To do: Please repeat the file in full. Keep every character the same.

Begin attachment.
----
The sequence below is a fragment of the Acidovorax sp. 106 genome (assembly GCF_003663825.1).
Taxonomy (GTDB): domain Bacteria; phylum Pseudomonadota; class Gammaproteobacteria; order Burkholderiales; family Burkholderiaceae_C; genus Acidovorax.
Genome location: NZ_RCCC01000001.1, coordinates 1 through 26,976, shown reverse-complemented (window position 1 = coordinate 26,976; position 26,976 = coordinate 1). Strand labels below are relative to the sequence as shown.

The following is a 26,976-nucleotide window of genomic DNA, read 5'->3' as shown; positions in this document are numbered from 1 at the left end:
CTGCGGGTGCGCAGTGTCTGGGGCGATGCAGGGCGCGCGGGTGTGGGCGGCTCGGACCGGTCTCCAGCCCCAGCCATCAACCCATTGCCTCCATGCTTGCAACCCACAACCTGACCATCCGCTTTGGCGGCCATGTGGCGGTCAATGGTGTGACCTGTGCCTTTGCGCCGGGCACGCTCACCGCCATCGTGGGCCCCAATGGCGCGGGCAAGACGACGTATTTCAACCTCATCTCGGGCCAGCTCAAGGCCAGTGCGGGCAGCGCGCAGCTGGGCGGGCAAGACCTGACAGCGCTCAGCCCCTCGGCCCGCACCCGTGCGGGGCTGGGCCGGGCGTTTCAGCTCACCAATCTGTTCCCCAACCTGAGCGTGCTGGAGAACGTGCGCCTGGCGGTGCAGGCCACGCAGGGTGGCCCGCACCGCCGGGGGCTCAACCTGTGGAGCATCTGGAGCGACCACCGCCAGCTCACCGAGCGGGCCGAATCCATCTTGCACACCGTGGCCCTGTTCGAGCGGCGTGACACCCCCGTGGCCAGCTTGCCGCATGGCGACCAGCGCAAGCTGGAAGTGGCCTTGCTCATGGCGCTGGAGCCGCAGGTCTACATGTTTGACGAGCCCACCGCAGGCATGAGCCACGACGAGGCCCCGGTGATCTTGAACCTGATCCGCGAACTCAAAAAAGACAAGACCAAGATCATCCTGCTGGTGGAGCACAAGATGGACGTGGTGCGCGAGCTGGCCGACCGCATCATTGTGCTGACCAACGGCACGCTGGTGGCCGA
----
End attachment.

The sequence below is a fragment of the Acidovorax sp. 106 genome (assembly GCF_003663825.1).
Taxonomy (GTDB): domain Bacteria; phylum Pseudomonadota; class Gammaproteobacteria; order Burkholderiales; family Burkholderiaceae_C; genus Acidovorax.
Genome location: NZ_RCCC01000001.1, coordinates 1 through 26,976, shown reverse-complemented (window position 1 = coordinate 26,976; position 26,976 = coordinate 1). Strand labels below are relative to the sequence as shown.

The following is a 26,976-nucleotide window of genomic DNA, read 5'->3' as shown; positions in this document are numbered from 1 at the left end:
CTGCGGGTGCGCAGTGTCTGGGGCGATGCAGGGCGCGCGGGTGTGGGCGGCTCGGACCGGTCTCCAGCCCCAGCCATCAACCCATTGCCTCCATGCTTGCAACCCACAACCTGACCATCCGCTTTGGCGGCCATGTGGCGGTCAATGGTGTGACCTGTGCCTTTGCGCCGGGCACGCTCACCGCCATCGTGGGCCCCAATGGCGCGGGCAAGACGACGTATTTCAACCTCATCTCGGGCCAGCTCAAGGCCAGTGCGGGCAGCGCGCAGCTGGGCGGGCAAGACCTGACAGCGCTCAGCCCCTCGGCCCGCACCCGTGCGGGGCTGGGCCGGGCGTTTCAGCTCACCAATCTGTTCCCCAACCTGAGCGTGCTGGAGAACGTGCGCCTGGCGGTGCAGGCCACGCAGGGTGGCCCGCACCGCCGGGGGCTCAACCTGTGGAGCATCTGGAGCGACCACCGCCAGCTCACCGAGCGGGCCGAATCCATCTTGCACACCGTGGCCCTGTTCGAGCGGCGTGACACCCCCGTGGCCAGCTTGCCGCATGGCGACCAGCGCAAGCTGGAAGTGGCCTTGCTCATGGCGCTGGAGCCGCAGGTCTACATGTTTGACGAGCCCACCGCAGGCATGAGCCACGACGAGGCCCCGGTGATCTTGAACCTGATCCGCGAACTCAAAAAAGACAAGACCAAGATCATCCTGCTGGTGGAGCACAAGATGGACGTGGTGCGCGAGCTGGCCGACCGCATCATTGTGCTGACCAACGGCACGCTGGTGGCCGA